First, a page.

The company on Sept. 16 announced positive interim 24-week liver biopsy results in four subjects from a Phase 2 clinical study of ARO-AAT, the company’s RNA-based drug.
The treatment is being developed for a rare genetic liver disease associated with a deficiency of a blood protein known as alpha-1 antitrypsin.
According to the Florida-based nonprofit Alpha 1 Foundation, which is seeking a cure for the disease, an estimated 100,000 people in the United States have this genetic protein deficiency. The only current treatment for the disease caused by this deficiency is liver transplantation.
Arrowhead, which is led by chief executive Christopher Anzalone, uses technology associated with the RNA genetic molecule to silence genes that cause a variety of diseases. In this case, the ARO-AAT drug is attempting to reduce the expression of genetic markers that spike when there is a deficiency of the alpha 1 protein.
This early Phase 2 clinical study for the drug has a total enrollment of 16 patients in three separate cohorts. According to the announcement, after 24 weeks of treatment, four patients experienced reductions in the targeted genetic markers ranging from 20% to 97%.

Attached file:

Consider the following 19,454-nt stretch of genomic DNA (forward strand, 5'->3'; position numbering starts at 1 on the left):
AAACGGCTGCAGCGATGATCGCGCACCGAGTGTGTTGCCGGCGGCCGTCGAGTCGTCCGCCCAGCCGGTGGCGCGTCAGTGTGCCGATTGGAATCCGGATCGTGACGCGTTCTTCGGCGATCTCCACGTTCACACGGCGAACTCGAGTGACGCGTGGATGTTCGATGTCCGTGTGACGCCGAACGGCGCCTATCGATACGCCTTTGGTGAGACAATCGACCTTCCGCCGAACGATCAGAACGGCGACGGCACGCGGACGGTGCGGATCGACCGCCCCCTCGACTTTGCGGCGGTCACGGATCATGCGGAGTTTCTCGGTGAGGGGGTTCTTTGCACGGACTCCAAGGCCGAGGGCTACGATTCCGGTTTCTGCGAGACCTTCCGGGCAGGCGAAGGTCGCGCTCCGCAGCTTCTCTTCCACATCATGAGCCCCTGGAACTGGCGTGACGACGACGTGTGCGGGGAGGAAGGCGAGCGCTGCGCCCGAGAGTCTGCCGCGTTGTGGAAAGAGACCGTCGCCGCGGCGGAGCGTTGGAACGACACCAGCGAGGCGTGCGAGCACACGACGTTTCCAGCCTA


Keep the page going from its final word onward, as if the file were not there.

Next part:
More results from the ongoing clinical study will be reported in six-month intervals over the next two years, the company said in the announcement. Concurrently, Arrowhead is conducting another clinical trial involving the drug; this one has a larger sample size.
But these interim results were received as encouraging news from both the company and the Alpha 1 Foundation.
“These are very exciting results and provide us with increased confidence in the potential of this program,” Javier San Martin, Arrowhead’s chief medical officer, said in the announcement.
“Based on these important data, we are actively assessing our clinical and regulatory path forward, including engaging with the U.S. Food and Drug Administration and other regulatory agencies, to identify areas where the program could potentially be streamlined and accelerated,” he added.
Miriam O’Day, chief executive of the Alpha 1 Foundation, said the news “brings hope to the Alpha-1 community in the midst of the Covid-19 pandemic.”
Arrowhead shareholders also greeted the news enthusiastically, sending the share price soaring 40% to $47.43 on Sept. 16. The stock slipped back slightly on Sept. 17, closing down 3.5% to $45.75.
But one financial blogger who tracks life science companies cautioned against reading too much into these interim clinical test results.
“The clinical trials the healthcare company reported on today only featured four participants,” said the blogger who goes by the name Prosper Junior Bakiny and who writes for the website Motley Fool. “While the data is encouraging, it’s important for investors to temper their expectations.”
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